Art Weible began working with the kids according to our plan, but used class time outside of CAPE to support our mutual goals. Kids were assigned a scene by Ms. Caffarella prior to music class which they would score in small groups using instruments provided by Mr. Weible. The results, viewable in this link, were fantastic! Below are the kids’ comments regarding why they chose the instruments they did to represent aspects of the novel scene, and how they felt about the activity. Next, they’ll be playing the music for those scenes while their classmates act them out. This activity helps the kids to understand, in combination with Mr. Weible’s lessons in “Stories Without Words,” how musical elements can tell a story, as well as acquainting them with orchestral families and programmatic classical masterpieces such as “Billy the Kid,” “O Fortuna” from Carmina Burana, and others, which are loosely related to themes within our focus novel.
Students act out the “heartbeat of the earth” scene from Esperanza Rising.
This is an example of work done outside of our music and drama classes in study of Esperanza Rising.
Here is a video of the composition process. Lyrics being set are: “She’s going to boarding school,” Tio Luis said. “You have to marry ME. Papa is dead.”
Students explain their composition process and how they felt about this activity.
Brandon explains his color coded approach to foreshadowing here:
Here, the students explain how they composed their short musical accompaniments for scenes from the book. VIDEO OK?
What you see here is just a fraction of what this class did, but towards the end of the unit, we completed their foreshadowing song, which was a challenge. We asked the kids to think about the lyrics as if they were writing a movie preview or giving hints to people who might read the book; what are the big conflicts in the story, and how can you create suspense about them in your potential readers (people who will attend our final program) without giving away the whole story? We identified those, brainstormed sentences about them, came up with rhymes, and pretty soon, we had a song. Students analyzed the rhyme scheme and structure of the early portions of the song so that they could follow the pattern.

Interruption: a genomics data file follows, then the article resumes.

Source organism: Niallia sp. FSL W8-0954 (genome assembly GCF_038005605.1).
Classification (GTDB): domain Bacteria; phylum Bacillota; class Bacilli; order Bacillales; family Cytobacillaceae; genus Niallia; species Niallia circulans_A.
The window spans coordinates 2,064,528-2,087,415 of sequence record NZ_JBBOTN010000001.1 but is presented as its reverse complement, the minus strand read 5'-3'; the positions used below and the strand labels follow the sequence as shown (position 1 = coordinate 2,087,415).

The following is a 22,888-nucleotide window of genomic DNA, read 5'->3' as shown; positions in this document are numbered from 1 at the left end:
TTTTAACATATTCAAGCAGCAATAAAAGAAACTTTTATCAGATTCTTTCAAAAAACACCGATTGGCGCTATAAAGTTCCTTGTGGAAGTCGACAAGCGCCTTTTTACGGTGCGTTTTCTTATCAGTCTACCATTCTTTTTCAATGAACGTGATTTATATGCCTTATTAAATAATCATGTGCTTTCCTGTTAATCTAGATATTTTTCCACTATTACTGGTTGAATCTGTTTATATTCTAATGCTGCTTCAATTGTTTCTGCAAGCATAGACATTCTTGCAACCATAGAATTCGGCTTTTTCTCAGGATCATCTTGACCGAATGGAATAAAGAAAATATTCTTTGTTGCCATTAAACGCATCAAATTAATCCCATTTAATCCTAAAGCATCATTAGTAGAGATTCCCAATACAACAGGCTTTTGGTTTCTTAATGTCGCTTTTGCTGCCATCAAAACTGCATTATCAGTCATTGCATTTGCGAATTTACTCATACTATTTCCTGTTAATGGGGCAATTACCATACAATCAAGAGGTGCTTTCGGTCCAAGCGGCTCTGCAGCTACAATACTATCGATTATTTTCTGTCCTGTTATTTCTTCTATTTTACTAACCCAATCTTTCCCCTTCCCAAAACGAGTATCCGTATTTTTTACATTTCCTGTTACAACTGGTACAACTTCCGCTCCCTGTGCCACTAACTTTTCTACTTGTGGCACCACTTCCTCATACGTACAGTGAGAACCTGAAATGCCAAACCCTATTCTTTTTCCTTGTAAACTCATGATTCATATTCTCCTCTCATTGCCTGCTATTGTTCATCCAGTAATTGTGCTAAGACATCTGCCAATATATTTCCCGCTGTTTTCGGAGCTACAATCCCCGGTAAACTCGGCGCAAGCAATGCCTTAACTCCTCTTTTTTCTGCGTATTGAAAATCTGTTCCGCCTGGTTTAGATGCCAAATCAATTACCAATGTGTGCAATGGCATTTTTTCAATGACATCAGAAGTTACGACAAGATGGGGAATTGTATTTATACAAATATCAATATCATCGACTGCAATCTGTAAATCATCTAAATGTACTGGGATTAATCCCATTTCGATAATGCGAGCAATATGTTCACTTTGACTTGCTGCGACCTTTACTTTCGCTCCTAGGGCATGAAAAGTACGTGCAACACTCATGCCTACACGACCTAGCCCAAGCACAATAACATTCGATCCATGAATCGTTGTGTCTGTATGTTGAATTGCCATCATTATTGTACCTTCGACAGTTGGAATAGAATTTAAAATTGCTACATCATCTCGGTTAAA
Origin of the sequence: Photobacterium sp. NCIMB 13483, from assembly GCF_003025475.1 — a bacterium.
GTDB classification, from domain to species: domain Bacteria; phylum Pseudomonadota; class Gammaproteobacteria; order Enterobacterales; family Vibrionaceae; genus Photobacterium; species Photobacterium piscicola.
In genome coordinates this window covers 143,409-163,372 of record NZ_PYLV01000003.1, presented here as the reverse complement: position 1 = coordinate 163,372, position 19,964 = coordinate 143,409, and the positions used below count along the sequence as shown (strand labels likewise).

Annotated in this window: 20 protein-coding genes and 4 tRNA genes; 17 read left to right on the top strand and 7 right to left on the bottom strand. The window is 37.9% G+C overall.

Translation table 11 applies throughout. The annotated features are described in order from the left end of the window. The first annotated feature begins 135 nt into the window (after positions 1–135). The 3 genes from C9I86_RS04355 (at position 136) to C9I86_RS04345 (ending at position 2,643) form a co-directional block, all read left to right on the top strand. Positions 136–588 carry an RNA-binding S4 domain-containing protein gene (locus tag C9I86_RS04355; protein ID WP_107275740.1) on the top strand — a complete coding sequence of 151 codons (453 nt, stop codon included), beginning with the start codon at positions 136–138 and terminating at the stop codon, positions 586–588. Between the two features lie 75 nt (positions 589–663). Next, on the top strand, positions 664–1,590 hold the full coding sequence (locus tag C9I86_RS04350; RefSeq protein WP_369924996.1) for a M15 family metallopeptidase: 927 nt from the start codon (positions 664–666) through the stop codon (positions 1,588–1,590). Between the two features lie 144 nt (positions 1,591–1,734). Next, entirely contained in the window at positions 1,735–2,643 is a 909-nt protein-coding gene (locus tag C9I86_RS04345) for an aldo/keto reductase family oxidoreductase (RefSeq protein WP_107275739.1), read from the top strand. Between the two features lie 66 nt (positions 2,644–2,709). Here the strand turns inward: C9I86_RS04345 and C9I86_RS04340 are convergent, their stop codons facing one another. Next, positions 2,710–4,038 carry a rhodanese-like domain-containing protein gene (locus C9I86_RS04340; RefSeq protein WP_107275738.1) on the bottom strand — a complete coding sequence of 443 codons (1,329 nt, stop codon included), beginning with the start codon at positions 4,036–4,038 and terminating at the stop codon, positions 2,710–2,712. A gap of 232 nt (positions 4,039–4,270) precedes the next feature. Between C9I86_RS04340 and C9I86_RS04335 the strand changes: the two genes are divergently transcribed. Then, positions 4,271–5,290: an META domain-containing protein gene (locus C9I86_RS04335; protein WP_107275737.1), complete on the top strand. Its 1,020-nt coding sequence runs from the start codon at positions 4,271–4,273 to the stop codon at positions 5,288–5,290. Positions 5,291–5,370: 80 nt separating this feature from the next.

Next, the students used handbells to create their own melodies for verses of the song in groups after we had modeled the process for the entire class on the chorus. These students had done this before the prior year for an instrumental composition. It worked better this time, both because of the previous exposure, and also, because they were setting words to music rather than creating an abstract composition.
“A rose will always bloom in red, a rose is dormant but it isn’t dead. Esperanza is the light of day, her faith will never go away.”
Luke explains why this integration made him a more “active reader”:
“You’re going to boarding school,” Tio Luis said, “You have to marry me, because Papa is dead.” Who’s going to boarding school? How did Papa die? Read Esperanza Rising if you want to know why.
Juliana reads her journal at the beginning of the lyric writing process:
“Esperanza’s luck has completely changed. Esperanza’s life has been rearranged. She and her family went from riches to rags. Now she’s the one filling bags. Will Esperanza mature? Will Esperanza grow up? Read the book to see if Esperanza will step up.”
Brandon explains why this made him a more active reader: